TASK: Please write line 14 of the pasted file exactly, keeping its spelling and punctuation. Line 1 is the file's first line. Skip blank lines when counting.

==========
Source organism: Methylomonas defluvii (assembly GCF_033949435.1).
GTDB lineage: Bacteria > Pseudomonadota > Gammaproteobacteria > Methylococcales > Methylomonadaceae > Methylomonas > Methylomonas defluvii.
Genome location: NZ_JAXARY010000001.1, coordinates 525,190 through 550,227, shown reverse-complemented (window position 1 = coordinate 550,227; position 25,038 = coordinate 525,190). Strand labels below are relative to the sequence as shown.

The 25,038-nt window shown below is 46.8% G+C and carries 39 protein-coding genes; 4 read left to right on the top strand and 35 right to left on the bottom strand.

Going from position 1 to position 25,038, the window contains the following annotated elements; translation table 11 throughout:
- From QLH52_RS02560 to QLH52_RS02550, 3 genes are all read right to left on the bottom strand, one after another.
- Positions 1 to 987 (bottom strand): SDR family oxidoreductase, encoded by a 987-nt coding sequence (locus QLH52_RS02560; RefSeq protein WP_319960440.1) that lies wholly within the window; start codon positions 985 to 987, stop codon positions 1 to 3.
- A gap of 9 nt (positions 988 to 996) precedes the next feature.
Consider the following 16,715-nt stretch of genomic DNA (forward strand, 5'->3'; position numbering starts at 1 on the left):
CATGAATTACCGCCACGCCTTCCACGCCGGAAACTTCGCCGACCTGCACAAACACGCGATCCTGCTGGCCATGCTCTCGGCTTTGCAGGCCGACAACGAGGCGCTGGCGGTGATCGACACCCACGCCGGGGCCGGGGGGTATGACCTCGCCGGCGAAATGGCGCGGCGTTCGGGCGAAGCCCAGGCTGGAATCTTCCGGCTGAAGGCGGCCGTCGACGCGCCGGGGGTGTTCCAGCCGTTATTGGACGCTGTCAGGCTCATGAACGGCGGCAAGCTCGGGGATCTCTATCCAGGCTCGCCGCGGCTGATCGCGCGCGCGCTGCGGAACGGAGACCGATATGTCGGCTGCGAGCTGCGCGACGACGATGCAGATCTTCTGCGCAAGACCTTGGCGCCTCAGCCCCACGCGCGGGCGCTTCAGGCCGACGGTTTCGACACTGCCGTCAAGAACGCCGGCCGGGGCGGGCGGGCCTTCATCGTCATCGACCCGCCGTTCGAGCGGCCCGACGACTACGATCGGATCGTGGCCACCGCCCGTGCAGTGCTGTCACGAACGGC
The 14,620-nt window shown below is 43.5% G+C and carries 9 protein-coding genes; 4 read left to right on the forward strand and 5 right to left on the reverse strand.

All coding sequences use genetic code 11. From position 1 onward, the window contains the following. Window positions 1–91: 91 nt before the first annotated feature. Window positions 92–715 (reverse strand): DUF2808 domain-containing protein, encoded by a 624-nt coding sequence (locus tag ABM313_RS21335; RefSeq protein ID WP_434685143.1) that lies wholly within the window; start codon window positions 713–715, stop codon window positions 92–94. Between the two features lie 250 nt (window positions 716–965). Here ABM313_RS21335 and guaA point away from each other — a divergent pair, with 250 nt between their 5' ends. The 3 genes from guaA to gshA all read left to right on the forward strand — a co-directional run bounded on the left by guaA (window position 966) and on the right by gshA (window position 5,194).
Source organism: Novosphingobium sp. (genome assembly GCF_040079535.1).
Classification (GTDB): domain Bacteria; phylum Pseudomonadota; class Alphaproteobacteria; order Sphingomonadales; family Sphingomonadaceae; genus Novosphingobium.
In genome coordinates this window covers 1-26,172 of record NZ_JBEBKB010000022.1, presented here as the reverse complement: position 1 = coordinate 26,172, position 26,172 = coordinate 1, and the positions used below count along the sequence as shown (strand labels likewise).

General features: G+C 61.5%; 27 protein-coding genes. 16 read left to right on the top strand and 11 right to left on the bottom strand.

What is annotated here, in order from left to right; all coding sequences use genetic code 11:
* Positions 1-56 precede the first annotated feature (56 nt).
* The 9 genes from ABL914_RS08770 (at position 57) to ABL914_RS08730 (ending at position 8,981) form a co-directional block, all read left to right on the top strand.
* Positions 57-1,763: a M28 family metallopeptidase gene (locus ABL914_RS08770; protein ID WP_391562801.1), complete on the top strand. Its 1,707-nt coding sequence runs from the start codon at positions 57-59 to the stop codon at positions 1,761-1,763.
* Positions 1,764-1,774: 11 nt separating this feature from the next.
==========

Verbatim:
Classification (GTDB): domain Bacteria; phylum Pseudomonadota; class Alphaproteobacteria; order Sphingomonadales; family Sphingomonadaceae; genus Novosphingobium.